Companies like Google and General Electric have established corporate venture capital funds to invest in cutting-edge energy research. Between January 2020 and August 2021, climate technology businesses received almost $40 billion in venture funding, an increase of about 40% over the previous two-year period, as reported by PitchBook.

H2GO Power, a spinoff from the University of Cambridge, has created a reactor that stores hydrogen in a solid state and releases it on demand. This makes it a zero-emission, safe, and reliable alternative to lithium batteries. Units the size of shipping containers collect renewable energy, store it as hydrogen, and then release it when needed. Algorithms developed by AI enable effective management at a low cost.

The healthcare business in the United States is recognizing the importance of supporting the circular economy.

Seventy-five percent of all plastic ever made is now considered garbage, and the manufacturing process produces a lot of carbon dioxide. The healthcare industry is responsible for a sizeable amount of global plastic waste, much of it is related to essential medical supplies and procedures. The World Health Organization (WHO) has recently estimated that the critical products needed to manage a global pandemic have included 87,000 metric tonnes of personal protective equipment, 144,000 metric tonnes of syringes, needles, and other vaccine waste, and chemical and plastic waste from more than 140 million test kits.

The difficulty lies in minimizing waste without compromising the quality of service. Circular economy principles may call for a shift toward the usage of medical gadgets that are built for reuse and intended to be used for as long as possible after initial use. Expendables ought to be made from materials that can be broken down naturally in landfills. Seaweed and other plants are used in the production of biodegradable packaging by Notpla. The firm has apparently generated over $12 million to date and provides equipment and supplies to help businesses package their products in the most environmentally friendly way possible. Positively demonstrating the rapidity of the invention in times of global disruption, the industrial design firm Morrama very recently designed a prototype for what might be the world’s first entirely recyclable and biodegradable Covid-19 test.

Vertical farming and lab-grown meat are at the forefront of ESG expansion because they represent the future of food production and consumption.

As a result of the global food system, 7.9 billion people are fed and one-third of the world’s GDP is produced. On the other hand, it has a significant negative impact on the environment by accounting for almost a quarter of all greenhouse gas emissions and adding to the rate of deforestation and extinction of species. Using less water and land to grow the same or more food is possible with the help of innovative farming and eating practices like vertical farming and lab-grown meat. As a result, fewer resources are expended on chemical fertilizers, pesticides, and long-distance shipping. By using far fewer resources (both energy and water) in the production process, cultured beef has the potential to drastically reduce pollution levels.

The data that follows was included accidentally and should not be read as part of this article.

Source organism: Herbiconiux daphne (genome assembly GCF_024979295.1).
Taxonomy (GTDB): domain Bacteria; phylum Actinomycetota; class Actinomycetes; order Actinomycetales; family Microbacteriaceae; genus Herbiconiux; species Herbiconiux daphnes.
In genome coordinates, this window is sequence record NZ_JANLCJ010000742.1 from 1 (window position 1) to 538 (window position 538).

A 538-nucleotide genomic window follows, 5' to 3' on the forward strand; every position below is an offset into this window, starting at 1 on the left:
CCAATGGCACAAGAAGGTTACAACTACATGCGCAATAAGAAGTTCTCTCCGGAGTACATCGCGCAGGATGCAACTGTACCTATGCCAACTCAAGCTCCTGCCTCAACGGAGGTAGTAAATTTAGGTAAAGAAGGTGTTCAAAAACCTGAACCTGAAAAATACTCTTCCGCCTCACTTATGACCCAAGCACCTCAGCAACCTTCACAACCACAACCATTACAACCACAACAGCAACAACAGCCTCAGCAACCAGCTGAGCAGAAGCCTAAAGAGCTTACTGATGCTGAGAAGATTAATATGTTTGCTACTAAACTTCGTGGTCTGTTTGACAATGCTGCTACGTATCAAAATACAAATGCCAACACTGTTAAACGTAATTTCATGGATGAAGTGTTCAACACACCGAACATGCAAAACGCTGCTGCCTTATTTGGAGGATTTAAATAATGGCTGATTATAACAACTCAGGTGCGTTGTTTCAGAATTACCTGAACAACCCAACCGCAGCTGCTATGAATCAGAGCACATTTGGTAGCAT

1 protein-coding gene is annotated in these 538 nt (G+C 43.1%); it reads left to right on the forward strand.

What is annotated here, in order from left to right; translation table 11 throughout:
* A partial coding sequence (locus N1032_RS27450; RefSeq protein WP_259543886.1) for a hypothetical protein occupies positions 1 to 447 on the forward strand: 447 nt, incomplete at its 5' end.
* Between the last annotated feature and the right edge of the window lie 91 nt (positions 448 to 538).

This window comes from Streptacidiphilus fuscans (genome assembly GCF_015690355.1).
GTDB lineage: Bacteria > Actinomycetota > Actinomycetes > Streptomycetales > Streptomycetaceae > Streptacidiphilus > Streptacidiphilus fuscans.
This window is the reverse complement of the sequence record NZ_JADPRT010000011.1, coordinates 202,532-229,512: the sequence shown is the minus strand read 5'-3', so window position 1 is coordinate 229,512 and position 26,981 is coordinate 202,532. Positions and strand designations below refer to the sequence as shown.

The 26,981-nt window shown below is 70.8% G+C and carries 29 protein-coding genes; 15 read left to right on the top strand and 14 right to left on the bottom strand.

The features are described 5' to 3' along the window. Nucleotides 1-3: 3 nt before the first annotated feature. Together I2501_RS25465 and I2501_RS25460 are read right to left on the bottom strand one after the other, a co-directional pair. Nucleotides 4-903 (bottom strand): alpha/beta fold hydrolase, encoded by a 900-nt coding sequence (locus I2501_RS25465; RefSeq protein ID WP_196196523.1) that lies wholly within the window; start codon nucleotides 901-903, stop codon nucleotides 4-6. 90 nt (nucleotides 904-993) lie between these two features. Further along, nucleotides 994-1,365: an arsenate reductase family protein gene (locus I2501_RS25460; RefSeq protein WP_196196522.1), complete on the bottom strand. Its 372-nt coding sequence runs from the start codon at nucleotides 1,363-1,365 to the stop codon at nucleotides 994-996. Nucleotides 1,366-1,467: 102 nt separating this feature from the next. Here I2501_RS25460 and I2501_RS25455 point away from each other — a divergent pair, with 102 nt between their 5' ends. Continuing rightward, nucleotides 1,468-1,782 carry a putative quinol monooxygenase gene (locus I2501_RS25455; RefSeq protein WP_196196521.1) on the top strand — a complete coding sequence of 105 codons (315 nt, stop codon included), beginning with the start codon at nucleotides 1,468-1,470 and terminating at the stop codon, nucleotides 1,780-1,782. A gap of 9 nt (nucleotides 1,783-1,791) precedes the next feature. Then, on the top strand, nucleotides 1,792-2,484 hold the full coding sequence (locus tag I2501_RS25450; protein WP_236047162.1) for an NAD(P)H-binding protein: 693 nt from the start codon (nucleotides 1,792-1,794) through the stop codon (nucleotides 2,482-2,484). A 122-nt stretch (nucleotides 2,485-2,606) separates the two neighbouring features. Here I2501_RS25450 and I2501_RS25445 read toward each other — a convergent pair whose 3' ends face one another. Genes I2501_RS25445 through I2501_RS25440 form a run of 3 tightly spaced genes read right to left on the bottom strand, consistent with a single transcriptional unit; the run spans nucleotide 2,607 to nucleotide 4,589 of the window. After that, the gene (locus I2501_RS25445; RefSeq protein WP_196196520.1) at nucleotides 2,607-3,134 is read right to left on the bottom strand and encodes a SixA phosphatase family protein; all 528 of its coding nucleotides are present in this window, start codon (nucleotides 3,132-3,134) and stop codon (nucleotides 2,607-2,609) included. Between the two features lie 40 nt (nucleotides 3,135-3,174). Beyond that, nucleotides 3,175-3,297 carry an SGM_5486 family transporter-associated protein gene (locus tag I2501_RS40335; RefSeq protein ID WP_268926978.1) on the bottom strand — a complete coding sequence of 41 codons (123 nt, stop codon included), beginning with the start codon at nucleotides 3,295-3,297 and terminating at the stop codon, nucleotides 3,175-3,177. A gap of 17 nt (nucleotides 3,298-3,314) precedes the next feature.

The startup ecosystem is developing innovative strategies to take advantage of these openings. In only a few short hours, Air Protein is made by blending airborne components with the company’s cultivated animal proteins. Incorporating culinary expertise, the company is able to transform flour into a product with textures and flavors that are indistinguishable from those of real meat. And, IGS provides vertical farming platforms that regulate environmental conditions for maximum plant and human health.

Because of shifting norms and rising consumer interest, the auto industry is adopting air mobility.

Roughly 80% of the world’s energy is used in cities, and about 1.6 billion tonnes of greenhouse gases are released annually by vehicles on the road, according to the US Department of Energy. Decongesting cities, decreasing noise pollution, and aiding in the decarbonization of the energy sector are all possible with the help of urban air mobility (UAM), which uses drones to move both goods and people. Using electric propulsion and larger batteries in conjunction with vertical takeoff and landing systems makes this a technical possibility. Building on the findings of a 2021 study on societal acceptance of UAM, the European Union Aviation Safety Agency has begun developing its UAM regulatory framework. They estimate that within three to five years, it will have become commonplace in Europe.

Volocopter is an industry trailblazer, having secured $170 million at a valuation of $1.7 billion to build the first ecosystem of air cabs and heavy transport drones. Upon taking over as CEO in 2024, Dirk Hoke, formerly of Airbus Defense and Space, will be responsible for launching the company’s air taxi services in Singapore. There are proposals to run a fleet of 10–20 air taxis from the Seletar Aerospace Park to ferry visitors between Marina Bay and Sentosa.

Transformation of the value chain needs to take place on multiple fronts to keep up with the rapid pace of innovations in sustainability.

As an issue, sustainability is both intricate and dynamic, necessitating regular assessment. These creative approaches are just the beginning, and they may not be without their own environmental costs. In order to arrive at the best, most well-rounded solutions throughout any value chain, a thorough risk assessment is always necessary.

Innovation is happening faster than ever, ESG considerations are becoming standard operating procedures, and keeping tabs on the evolution of the complex ecosystem is crucial. Because of this, we need to keep digging deeper into these issues and learning more about the many facets of innovation strategy, start-up ecosystem participation, VC funding, and business development.